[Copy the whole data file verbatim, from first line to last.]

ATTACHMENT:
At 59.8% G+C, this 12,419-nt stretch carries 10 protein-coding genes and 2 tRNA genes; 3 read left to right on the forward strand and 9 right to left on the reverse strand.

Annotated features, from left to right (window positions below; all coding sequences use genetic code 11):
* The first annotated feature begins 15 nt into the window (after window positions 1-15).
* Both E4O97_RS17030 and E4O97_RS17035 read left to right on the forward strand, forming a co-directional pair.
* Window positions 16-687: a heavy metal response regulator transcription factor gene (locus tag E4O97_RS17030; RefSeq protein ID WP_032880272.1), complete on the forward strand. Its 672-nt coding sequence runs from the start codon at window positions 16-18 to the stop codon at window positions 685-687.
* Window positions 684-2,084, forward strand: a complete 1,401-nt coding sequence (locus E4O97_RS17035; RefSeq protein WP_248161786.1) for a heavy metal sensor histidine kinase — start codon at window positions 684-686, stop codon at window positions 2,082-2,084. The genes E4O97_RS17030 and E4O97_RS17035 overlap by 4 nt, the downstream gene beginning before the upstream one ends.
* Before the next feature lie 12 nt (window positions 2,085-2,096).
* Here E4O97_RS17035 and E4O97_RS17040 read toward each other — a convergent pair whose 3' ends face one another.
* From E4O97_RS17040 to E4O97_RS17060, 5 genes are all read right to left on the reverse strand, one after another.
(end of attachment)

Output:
At 59.8% G+C, this 12,419-nt stretch carries 10 protein-coding genes and 2 tRNA genes; 3 read left to right on the forward strand and 9 right to left on the reverse strand.

Annotated features, from left to right (window positions below; all coding sequences use genetic code 11):
* The first annotated feature begins 15 nt into the window (after window positions 1-15).
* Both E4O97_RS17030 and E4O97_RS17035 read left to right on the forward strand, forming a co-directional pair.
* Window positions 16-687: a heavy metal response regulator transcription factor gene (locus tag E4O97_RS17030; RefSeq protein ID WP_032880272.1), complete on the forward strand. Its 672-nt coding sequence runs from the start codon at window positions 16-18 to the stop codon at window positions 685-687.
* Window positions 684-2,084, forward strand: a complete 1,401-nt coding sequence (locus E4O97_RS17035; RefSeq protein WP_248161786.1) for a heavy metal sensor histidine kinase — start codon at window positions 684-686, stop codon at window positions 2,082-2,084. The genes E4O97_RS17030 and E4O97_RS17035 overlap by 4 nt, the downstream gene beginning before the upstream one ends.
* Before the next feature lie 12 nt (window positions 2,085-2,096).
* Here E4O97_RS17035 and E4O97_RS17040 read toward each other — a convergent pair whose 3' ends face one another.
* From E4O97_RS17040 to E4O97_RS17060, 5 genes are all read right to left on the reverse strand, one after another.